TSPR Local

Sewer Study, Vacancy, Anti-Bullying, Retirement
10:44 am
Thu November 29, 2012

Around The Region

LEE COUNTY

An engineering study for a proposed sewer system in rural Lee County could be completed before the end of the year.

The study will provide construction options and potential costs for people living in and around Mooar/Powdertown.

The results of the study will determine whether the sewer project moves forward.

The Lee County Board of Supervisors plans to review it before meeting with residents.

FORT MADISON

Fort Madison Main Street is in the market for a new director.

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Dec. 31 Deadline
7:24 pm
Tue November 27, 2012

Building Fundraising Continues

Lee County Conservation Office

Two Lee County departments have a ways to go to reach an important fundraising goal.

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Filing Period Closed
6:10 pm
Tue November 27, 2012

Macomb Aldermen Face Election Competition

Credit Rich Egger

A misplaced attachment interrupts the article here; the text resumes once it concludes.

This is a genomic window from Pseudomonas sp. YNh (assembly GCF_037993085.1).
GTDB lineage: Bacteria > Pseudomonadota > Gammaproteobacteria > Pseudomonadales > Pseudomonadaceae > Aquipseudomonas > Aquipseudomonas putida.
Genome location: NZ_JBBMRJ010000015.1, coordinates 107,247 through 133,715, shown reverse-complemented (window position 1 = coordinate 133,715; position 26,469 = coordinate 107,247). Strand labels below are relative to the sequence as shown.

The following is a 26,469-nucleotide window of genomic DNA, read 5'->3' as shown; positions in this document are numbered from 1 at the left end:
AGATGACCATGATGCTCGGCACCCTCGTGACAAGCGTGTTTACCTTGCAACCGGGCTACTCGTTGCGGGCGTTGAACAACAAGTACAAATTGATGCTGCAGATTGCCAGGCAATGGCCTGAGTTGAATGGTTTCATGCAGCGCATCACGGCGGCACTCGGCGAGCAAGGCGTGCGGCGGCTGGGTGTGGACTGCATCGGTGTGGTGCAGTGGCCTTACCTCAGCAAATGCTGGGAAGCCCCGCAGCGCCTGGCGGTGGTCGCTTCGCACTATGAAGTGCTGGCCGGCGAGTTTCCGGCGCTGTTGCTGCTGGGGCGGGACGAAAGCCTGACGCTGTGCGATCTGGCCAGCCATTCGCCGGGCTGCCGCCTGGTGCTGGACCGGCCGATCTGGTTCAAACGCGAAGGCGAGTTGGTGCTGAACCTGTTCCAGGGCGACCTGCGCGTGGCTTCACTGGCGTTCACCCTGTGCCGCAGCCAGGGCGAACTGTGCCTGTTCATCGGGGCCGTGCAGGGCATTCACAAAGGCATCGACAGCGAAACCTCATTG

There are contested races for three of the four seats up for election on the Macomb City Council.

Second Ward Alderwoman Kay Hill will be challenged by Steven Wailand. Hill was appointed to the seat two years ago. Wailand is a student at Western Illinois University.

The race in the new fifth ward pits two incumbent city council members against one another. Clay Hinderliter represents the current seventh ward while Tim Lobdell is the sixth ward alderman. A third candidate – David Dunn – has also filed in the fifth ward.

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Aldermen Reject Proposal
10:34 pm
Mon November 26, 2012

Chickens Won’t Come Home to Roost in Macomb

A proposal that would have allowed people to raise chickens in Macomb laid an egg. A clear majority of the city council opposed the idea during the November 26 Committee of the Whole meeting.

“If we open this door, then the next thing you know it’s pot-bellied pigs or llamas. Now’s the time to stop that, right now,” said Third Ward Alderman Lou Gilbert.

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Fall Veto Session
3:19 pm
Mon November 26, 2012

Back to Work for Illinois Legislature

The Illinois Capitol building

Illinois lawmakers began November with an election that solidified Democratic majorities and they will finish the month by returning to the Capitol. 

Their annual fall meetings are called veto sessions because lawmakers are supposed to consider legislation the governor rejected or changed.  Those could include statewide regulation of plastic bags and a plan to let cancer treatment centers reject job applicants who smoke.

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